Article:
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American Journal of Drug Delivery

, Volume 3, Issue 3, pp 171–204 | Cite as

Polymer colon drug delivery systems and their application to peptides, proteins, and nucleic acids

  • Sandrine Bourgeois
  • Richard Harvey
  • Elias Fattal
Review Article

Abstract

Most therapeutic peptides and proteins are administered via the parenteral route, which presents numerous drawbacks and limitations. To overcome these drawbacks, alternative administration routes, such as oral or mucosal routes, have been investigated. The oral route presents a series of attractive advantages for the administration of therapeutic compounds, such as the avoidance of the pain and discomfort associated with injections, good patient compliance, and being less expensive to produce. However, oral administration of peptides, proteins, or nucleic acids also presents several difficulties because of their instability in the upper gastrointestinal (GI) tract and their poor transport across biologic membranes. Among the various approaches developed to improve the oral delivery of peptides, proteins, or nucleic acids, specific delivery to the colon has attracted a lot of interest because of its potential for the local treatment of colonic diseases, systemic delivery of poorly absorbed drugs, and vaccine delivery. Numerous pharmaceutical approaches described in this review have been exploited for the development of colon-targeted drug delivery systems using various concepts, such as pH-dependent, time-dependent, pressure-controlled, or bacterially triggered delivery systems. The action of the pH-dependent delivery systems is based on pH differences between the stomach and the ileum. Time-dependent delivery systems are based on the transit time of pharmaceutical dosage forms in the GI tract, drug release being delayed until they reach the colon. A combination of pH- and time-dependent delivery systems has also been described to avoid the drawbacks of both strategies. The pressure-controlled delivery concept exploits the physiologic luminal pressure of the colon as the driving force for site-specific delivery of drugs. Finally, bacterially triggered delivery systems exploit the enormous diversity of enzymatic activity associated with the colonic microflora. Bacterially triggered delivery systems are generally composed of polymers, which are specifically degraded by colonic enzymes of microbial origin. These polymers have been used to form prodrugs with the drug moiety, as coating materials for the drug core, or as embedding media to entrap the drug into matrix or hydrogel systems. Each of these concepts has advantages and limitations. They present varied colonic specificity and, among them, bacterially triggered delivery systems in particular show the greatest potential for colonic delivery of peptides, proteins, and nucleic acids.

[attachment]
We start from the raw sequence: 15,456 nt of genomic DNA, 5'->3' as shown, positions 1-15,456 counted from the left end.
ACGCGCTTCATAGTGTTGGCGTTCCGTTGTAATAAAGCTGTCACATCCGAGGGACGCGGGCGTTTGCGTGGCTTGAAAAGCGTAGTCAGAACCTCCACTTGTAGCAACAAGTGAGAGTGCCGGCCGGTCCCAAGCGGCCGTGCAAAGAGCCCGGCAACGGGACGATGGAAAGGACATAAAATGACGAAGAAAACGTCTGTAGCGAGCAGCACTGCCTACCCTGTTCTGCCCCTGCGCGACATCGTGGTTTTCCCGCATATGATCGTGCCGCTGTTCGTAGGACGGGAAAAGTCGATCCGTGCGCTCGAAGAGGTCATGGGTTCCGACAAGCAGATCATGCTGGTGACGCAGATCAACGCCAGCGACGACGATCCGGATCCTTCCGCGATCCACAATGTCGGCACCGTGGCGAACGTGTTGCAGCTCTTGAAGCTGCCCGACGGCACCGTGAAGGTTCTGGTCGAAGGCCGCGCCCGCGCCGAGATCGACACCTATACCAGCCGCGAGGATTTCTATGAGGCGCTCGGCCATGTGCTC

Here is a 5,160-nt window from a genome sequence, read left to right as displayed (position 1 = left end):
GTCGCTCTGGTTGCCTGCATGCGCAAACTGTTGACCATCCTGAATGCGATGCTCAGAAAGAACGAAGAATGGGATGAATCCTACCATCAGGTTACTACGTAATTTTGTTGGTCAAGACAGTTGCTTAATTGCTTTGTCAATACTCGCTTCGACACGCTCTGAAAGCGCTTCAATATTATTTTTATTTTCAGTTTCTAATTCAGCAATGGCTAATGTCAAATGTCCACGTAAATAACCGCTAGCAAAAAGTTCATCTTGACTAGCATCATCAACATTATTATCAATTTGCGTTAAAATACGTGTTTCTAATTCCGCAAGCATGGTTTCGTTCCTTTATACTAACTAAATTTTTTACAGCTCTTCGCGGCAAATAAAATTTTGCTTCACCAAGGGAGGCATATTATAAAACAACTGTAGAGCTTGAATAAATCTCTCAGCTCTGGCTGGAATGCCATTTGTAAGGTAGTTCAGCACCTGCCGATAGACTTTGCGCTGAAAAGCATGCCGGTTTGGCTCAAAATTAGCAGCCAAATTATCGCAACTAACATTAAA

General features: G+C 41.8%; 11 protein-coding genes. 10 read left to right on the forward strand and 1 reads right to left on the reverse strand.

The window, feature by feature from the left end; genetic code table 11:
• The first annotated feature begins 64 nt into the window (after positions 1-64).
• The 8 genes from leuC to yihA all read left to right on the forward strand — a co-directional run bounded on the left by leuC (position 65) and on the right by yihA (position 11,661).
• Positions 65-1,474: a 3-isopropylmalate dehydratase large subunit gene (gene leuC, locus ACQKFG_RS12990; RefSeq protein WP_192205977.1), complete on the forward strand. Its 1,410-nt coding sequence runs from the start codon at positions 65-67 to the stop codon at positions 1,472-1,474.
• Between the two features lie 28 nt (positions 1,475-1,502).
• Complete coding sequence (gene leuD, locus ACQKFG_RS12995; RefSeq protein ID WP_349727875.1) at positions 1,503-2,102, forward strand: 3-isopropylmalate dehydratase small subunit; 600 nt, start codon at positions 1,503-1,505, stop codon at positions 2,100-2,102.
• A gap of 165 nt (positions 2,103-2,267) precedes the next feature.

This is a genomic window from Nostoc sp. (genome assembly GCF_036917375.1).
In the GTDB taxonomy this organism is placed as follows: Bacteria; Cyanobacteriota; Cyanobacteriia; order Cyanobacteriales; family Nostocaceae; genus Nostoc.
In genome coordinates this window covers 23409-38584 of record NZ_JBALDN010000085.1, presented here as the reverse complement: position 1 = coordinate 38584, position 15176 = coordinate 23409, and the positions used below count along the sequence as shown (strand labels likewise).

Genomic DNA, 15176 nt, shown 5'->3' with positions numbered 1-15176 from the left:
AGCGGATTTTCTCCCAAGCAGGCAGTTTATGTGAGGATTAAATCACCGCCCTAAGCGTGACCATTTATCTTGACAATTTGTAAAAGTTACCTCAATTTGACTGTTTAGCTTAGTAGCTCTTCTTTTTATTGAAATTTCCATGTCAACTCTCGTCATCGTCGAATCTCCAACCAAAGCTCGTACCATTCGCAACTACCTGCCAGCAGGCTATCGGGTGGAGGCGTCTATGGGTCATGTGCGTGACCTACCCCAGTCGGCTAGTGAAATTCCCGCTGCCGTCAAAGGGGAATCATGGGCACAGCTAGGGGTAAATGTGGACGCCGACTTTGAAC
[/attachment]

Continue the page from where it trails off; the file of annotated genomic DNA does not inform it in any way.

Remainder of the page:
Keywords

Chitosan Drug Release Pectin Matrix Tablet Pectinolytic Enzyme 
These keywords were added by machine and not by the authors. This process is experimental and the keywords may be updated as the learning algorithm improves.

Notes

Acknowledgments

The authors would like to acknowledge the French Ministery of Research for supporting the fellowship of Sandrine Bourgeois. The authors have no conflicts of interest that are directly relevant to the content of this review.

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Copyright information

© Adis Data Informotion BV 2005

Authors and Affiliations

  • Sandrine Bourgeois
    • 1
  • Richard Harvey
    • 1
    • 2
  • Elias Fattal
    • 1
  1. 1.School of PharmacyParis-Sud UniversityChâtenay-Malabry CedexFrance
  2. 2.Department of PharmacyKing’s College LondonLondonUK

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